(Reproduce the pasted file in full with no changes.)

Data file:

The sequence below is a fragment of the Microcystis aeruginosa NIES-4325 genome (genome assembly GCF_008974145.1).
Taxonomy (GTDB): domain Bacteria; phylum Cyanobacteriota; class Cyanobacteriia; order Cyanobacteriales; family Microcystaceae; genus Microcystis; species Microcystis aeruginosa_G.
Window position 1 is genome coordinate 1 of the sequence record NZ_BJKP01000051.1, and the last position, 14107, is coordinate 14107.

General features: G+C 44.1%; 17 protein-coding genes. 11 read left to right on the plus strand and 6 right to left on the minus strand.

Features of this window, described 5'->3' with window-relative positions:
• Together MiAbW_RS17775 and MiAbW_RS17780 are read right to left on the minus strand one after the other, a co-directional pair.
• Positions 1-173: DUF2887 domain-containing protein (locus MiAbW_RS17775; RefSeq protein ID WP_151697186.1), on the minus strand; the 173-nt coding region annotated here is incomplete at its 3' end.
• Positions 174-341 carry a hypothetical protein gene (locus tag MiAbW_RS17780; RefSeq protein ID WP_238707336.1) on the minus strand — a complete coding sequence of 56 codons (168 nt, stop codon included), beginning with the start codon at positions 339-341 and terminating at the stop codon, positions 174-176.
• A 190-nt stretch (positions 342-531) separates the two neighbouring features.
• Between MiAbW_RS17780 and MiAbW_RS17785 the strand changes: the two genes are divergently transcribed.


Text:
The sequence below is a fragment of the Microcystis aeruginosa NIES-4325 genome (genome assembly GCF_008974145.1).
Taxonomy (GTDB): domain Bacteria; phylum Cyanobacteriota; class Cyanobacteriia; order Cyanobacteriales; family Microcystaceae; genus Microcystis; species Microcystis aeruginosa_G.
Window position 1 is genome coordinate 1 of the sequence record NZ_BJKP01000051.1, and the last position, 14107, is coordinate 14107.

General features: G+C 44.1%; 17 protein-coding genes. 11 read left to right on the plus strand and 6 right to left on the minus strand.

Features of this window, described 5'->3' with window-relative positions:
• Together MiAbW_RS17775 and MiAbW_RS17780 are read right to left on the minus strand one after the other, a co-directional pair.
• Positions 1-173: DUF2887 domain-containing protein (locus MiAbW_RS17775; RefSeq protein ID WP_151697186.1), on the minus strand; the 173-nt coding region annotated here is incomplete at its 3' end.
• Positions 174-341 carry a hypothetical protein gene (locus tag MiAbW_RS17780; RefSeq protein ID WP_238707336.1) on the minus strand — a complete coding sequence of 56 codons (168 nt, stop codon included), beginning with the start codon at positions 339-341 and terminating at the stop codon, positions 174-176.
• A 190-nt stretch (positions 342-531) separates the two neighbouring features.
• Between MiAbW_RS17780 and MiAbW_RS17785 the strand changes: the two genes are divergently transcribed.